The US Congressional Budget Office, the official budget projection resource for the federal government, this week released a string of alarming statistics in its latest estimates.
CBO projects that the deficit will nearly double over the next decade, reaching $2.9 trillion by 2033. Annual deficits will average $2 trillion for the next decade.
The federal debt held by the public “will increase from $24.3 trillion at the end of 2022 to $46.4 trillion at the end of 2033.”
“As a percentage of GDP, that debt is projected to stand at 118 percent at the end of 2033 — about 21 percentage points higher than at the end of 2022 and about two and a half times the average over the past 50 years,” the CBO said.
The gross federal debt is projected to reach $52 trillion by 2033.
A new federal spending surplus could worsen that figure.
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The Committee for a Responsible Federal Budget raised alarm over these latest numbers.
“As a share of GDP, debt will rise from 97 percent at the end of 2022 — already more than double the historical average of 47 percent seen over the past half century — to a record 107 percent of GDP by 2028. It will continue to rise after that, to 118 percent of GDP by the end of 2033. At the top,” the group said in a statement. “This is substantially higher than CBO’s May 2022 baseline forecast, which had debt reaching 110 percent of GDP by the end of 2032. Over the long term, CBO projects debt will reach 195 percent of GDP by 2053.”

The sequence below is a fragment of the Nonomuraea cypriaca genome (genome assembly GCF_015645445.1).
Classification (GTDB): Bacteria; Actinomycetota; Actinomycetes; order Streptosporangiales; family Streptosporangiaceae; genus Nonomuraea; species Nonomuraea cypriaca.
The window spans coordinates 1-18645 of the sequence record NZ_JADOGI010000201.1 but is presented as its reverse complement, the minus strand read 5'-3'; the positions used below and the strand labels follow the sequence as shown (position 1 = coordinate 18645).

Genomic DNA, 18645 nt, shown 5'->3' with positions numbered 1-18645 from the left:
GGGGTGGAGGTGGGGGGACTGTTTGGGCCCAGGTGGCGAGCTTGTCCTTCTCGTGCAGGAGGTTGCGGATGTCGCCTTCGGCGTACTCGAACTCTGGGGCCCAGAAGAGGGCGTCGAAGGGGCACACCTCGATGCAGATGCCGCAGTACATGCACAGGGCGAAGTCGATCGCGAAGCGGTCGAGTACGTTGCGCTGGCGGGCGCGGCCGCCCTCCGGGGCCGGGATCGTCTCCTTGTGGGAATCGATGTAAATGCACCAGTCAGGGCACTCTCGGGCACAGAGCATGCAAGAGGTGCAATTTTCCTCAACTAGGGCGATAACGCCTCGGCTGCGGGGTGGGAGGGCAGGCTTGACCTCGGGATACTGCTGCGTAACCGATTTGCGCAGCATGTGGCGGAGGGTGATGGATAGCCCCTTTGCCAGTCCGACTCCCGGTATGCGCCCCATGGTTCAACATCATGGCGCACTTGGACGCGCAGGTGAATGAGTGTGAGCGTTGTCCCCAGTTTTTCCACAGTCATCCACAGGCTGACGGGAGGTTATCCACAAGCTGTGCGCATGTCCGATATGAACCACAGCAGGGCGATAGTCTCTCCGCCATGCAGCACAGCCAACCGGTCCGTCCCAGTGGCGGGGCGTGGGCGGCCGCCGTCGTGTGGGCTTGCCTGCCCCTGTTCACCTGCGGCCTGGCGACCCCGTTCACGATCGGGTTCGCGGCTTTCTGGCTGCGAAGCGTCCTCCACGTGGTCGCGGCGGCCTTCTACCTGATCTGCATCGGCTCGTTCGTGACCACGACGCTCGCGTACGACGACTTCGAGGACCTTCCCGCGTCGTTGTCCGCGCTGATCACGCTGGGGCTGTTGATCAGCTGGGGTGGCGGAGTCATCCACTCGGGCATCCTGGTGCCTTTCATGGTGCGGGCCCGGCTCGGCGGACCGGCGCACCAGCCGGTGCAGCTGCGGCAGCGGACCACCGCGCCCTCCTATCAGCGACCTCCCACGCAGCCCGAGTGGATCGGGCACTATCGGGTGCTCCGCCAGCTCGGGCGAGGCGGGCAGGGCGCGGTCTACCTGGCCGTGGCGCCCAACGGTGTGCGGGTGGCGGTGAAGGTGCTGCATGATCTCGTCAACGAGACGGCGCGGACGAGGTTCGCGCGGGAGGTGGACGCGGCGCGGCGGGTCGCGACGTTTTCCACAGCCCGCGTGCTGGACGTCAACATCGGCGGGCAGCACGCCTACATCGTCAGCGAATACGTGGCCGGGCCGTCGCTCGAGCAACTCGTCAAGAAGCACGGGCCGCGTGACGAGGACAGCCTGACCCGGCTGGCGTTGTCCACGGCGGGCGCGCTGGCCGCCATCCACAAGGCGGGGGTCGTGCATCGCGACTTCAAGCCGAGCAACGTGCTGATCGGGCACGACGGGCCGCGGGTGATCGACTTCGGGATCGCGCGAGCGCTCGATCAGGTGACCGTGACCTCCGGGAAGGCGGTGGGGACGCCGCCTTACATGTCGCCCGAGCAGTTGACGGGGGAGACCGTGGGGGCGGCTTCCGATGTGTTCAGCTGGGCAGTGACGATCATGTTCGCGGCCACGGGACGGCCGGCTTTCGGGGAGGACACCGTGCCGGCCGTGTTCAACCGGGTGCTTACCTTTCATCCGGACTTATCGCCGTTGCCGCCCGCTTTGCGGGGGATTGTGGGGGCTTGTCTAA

The group argues that federal spending must be reduced to solve the problem.
“Health, retirement and interest costs will rise sharply while revenues fail to keep up,” the group said in a statement. “Expenditure will increase from 23.7 percent of GDP in 2023 to 25.3 percent by 2033, while revenues will fall to a low of 17.4 percent of GDP in 2025 and rise to 18.1 percent in 2030 and beyond. By 2033 interest costs alone will reach a record 3.6 percent of GDP – $1.4 trillion.”
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The worrisome debt projections come as Congress faces a more immediate deadline to raise the debt ceiling The federal debt surpassed $31 trillion last year.
Treasury Secretary Janet L. Yellen sent a letter to congressional leaders in January informing them that the agency had begun taking “extraordinary measures” as the federal government hit the $31 trillion debt limit.
That means Congress has until about June to raise the debt ceiling or potentially default on U.S. debt obligations for the first time.
Some Republicans are pushing to use the deadline as a tool to cut spending, though others are wary of the risk of a default or political fallout.
Syndicated with permission from Center Square.